PSA, Renault say they can't build small cars profitably in France
TURIN – France’s manufacturing costs are so high that a subcompact car costs 1,300 euros more per unit than the same vehicle built in Turkey, a senior Renault executive told a French parliamentary commission.
Carlos Tavares, Renault’s chief operating officer, detailed the nation’s high manufacturing costs in a Feb. 7 hearing in front of the French Senate’s economic commission, according to a report by Natixis Equity Research in Paris.
In a separate appearance before the Senate that same day, Denis Martin, PSA’s executive vice president for industrial operations, said the company’s French assembly plants were uncompetitive, Natixis added. Renault and PSA confirmed the comments.
The two executives said they were struggling to compete with key models like the Peugeot 208 and Renault Clio.
Tavares said that a Clio made at Renault’s plant in Flins, France, costs 1,300 euros more than the same car built in Bursa, Turkey. The cost gap is even more painful at a time when the price war on small cars is escalating in Europe as automakers use margin-eating incentives to maintain sales volumes.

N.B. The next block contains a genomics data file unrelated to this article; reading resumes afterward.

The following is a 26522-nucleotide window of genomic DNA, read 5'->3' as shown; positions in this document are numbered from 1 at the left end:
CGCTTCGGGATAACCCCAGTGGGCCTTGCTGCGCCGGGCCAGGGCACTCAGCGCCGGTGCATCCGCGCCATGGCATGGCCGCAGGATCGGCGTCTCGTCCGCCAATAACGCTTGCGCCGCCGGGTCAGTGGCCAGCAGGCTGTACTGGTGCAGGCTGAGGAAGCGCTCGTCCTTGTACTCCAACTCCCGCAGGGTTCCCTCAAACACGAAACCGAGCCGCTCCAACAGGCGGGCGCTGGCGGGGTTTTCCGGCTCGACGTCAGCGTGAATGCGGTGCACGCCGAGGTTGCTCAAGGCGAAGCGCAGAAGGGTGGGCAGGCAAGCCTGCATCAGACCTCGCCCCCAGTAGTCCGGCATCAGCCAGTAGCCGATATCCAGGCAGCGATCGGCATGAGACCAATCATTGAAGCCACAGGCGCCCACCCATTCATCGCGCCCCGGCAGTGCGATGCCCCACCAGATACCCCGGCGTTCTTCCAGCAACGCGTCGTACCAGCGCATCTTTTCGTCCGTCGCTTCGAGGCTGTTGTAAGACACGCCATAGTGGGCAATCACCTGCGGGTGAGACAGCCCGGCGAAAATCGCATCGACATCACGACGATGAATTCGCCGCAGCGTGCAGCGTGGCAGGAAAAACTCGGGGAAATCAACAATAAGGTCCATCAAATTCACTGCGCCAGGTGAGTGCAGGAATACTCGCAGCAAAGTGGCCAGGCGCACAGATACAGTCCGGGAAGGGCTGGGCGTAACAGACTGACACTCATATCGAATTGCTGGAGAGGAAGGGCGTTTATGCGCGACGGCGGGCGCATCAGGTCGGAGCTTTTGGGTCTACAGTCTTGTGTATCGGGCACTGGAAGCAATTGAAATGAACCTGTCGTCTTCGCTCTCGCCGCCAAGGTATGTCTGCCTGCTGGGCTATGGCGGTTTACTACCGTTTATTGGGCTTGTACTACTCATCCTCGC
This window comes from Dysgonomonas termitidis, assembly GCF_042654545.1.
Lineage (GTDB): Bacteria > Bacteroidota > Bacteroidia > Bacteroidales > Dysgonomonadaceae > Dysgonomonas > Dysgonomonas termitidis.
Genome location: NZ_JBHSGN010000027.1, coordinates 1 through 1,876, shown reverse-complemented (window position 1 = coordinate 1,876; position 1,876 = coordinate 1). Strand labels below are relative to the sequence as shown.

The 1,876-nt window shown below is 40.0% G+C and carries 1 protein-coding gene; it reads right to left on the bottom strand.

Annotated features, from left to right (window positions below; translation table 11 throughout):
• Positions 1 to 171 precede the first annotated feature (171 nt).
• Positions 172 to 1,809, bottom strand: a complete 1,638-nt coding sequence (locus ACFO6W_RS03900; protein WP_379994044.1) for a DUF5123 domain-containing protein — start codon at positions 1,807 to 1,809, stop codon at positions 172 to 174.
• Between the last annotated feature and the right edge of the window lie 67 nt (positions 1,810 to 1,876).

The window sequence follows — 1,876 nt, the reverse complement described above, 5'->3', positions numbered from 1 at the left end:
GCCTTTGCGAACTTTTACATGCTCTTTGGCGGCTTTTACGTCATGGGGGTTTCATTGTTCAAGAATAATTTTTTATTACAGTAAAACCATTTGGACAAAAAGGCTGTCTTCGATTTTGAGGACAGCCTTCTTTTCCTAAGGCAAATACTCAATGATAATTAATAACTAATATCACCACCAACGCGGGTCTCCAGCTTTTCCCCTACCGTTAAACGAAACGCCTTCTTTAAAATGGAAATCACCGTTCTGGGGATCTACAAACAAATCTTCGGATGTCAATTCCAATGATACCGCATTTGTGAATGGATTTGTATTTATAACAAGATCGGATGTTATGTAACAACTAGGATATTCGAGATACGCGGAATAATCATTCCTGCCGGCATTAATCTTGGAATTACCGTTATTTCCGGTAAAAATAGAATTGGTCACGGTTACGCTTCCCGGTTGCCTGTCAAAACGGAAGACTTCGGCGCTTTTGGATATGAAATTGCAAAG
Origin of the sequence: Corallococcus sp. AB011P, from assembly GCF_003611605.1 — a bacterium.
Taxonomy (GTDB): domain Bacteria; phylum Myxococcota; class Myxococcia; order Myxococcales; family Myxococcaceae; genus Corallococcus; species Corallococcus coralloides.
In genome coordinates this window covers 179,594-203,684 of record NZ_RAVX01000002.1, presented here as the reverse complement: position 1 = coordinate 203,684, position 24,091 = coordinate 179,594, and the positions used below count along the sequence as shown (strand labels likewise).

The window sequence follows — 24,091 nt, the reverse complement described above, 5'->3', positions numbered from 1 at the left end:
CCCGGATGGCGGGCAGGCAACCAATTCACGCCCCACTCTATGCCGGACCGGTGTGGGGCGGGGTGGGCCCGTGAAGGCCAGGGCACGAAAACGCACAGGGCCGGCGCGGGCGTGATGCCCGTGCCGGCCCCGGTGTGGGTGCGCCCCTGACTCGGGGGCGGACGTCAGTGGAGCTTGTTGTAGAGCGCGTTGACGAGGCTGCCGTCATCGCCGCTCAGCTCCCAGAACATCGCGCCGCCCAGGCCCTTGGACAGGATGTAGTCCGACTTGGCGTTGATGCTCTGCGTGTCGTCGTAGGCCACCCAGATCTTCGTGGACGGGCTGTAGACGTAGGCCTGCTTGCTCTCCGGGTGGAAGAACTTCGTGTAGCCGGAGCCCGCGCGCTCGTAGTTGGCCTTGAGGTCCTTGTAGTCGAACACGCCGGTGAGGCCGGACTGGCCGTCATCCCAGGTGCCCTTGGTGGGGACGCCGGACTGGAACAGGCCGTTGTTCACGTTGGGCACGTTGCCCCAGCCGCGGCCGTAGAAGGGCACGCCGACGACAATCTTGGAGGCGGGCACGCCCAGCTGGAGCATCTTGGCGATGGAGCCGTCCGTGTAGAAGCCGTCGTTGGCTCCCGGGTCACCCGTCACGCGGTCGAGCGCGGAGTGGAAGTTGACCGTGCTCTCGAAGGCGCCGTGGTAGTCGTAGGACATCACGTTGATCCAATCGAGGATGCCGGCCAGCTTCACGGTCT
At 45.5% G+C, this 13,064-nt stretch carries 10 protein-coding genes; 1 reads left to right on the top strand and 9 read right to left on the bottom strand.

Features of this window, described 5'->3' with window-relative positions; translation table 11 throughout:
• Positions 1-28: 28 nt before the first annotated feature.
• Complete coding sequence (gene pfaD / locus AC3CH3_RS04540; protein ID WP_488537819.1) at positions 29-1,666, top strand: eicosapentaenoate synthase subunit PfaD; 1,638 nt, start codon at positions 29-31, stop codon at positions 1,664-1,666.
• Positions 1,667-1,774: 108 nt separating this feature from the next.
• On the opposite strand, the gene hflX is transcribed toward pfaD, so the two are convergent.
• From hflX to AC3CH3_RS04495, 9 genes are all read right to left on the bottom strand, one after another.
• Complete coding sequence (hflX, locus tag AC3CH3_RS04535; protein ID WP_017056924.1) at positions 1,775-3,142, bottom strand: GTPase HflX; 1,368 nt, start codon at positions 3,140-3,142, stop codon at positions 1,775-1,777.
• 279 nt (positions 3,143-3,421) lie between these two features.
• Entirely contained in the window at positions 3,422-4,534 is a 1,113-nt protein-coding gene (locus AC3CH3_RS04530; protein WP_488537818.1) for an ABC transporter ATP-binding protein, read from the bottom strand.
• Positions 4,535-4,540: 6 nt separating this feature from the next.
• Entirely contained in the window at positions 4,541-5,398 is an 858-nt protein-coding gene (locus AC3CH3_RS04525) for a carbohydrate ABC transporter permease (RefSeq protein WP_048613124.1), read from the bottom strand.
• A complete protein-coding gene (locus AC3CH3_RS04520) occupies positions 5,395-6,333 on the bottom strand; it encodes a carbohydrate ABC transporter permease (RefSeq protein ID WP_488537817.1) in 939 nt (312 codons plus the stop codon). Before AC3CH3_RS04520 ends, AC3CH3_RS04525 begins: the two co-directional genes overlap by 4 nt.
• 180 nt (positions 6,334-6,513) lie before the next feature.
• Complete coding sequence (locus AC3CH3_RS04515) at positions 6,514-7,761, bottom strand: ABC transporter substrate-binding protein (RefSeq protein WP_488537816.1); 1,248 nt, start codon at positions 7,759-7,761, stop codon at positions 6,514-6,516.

Renault remains profitable only because its Dacia subsidiary has performed well, Tavares said.
Likewise, Martin said the subcompact segment is not profitable for PSA in western Europe, and in France in particular.
The cost gap between French plants and those of low-cost countries is insurmountable, PSA believes.
The two French automakers have been unable to cut costs in part because of government intervention. In 2009, France pledged loans worth 6 billion euros to PSA and Renault in return for guarantees to safeguard jobs and keep factories open. The two automakers repaid those loans last year.
PSA and Renault are being asked to demonstrate economic patriotism, but the government has not recognized their need to remain competitive, Natixis’ Georges Dieng said in a phone interview.
“French carmakers are not asking for a new round of financial help,” he said, “but the freedom to properly restructure their domestic manufacturing footprint in order to maintain long-term viability.”
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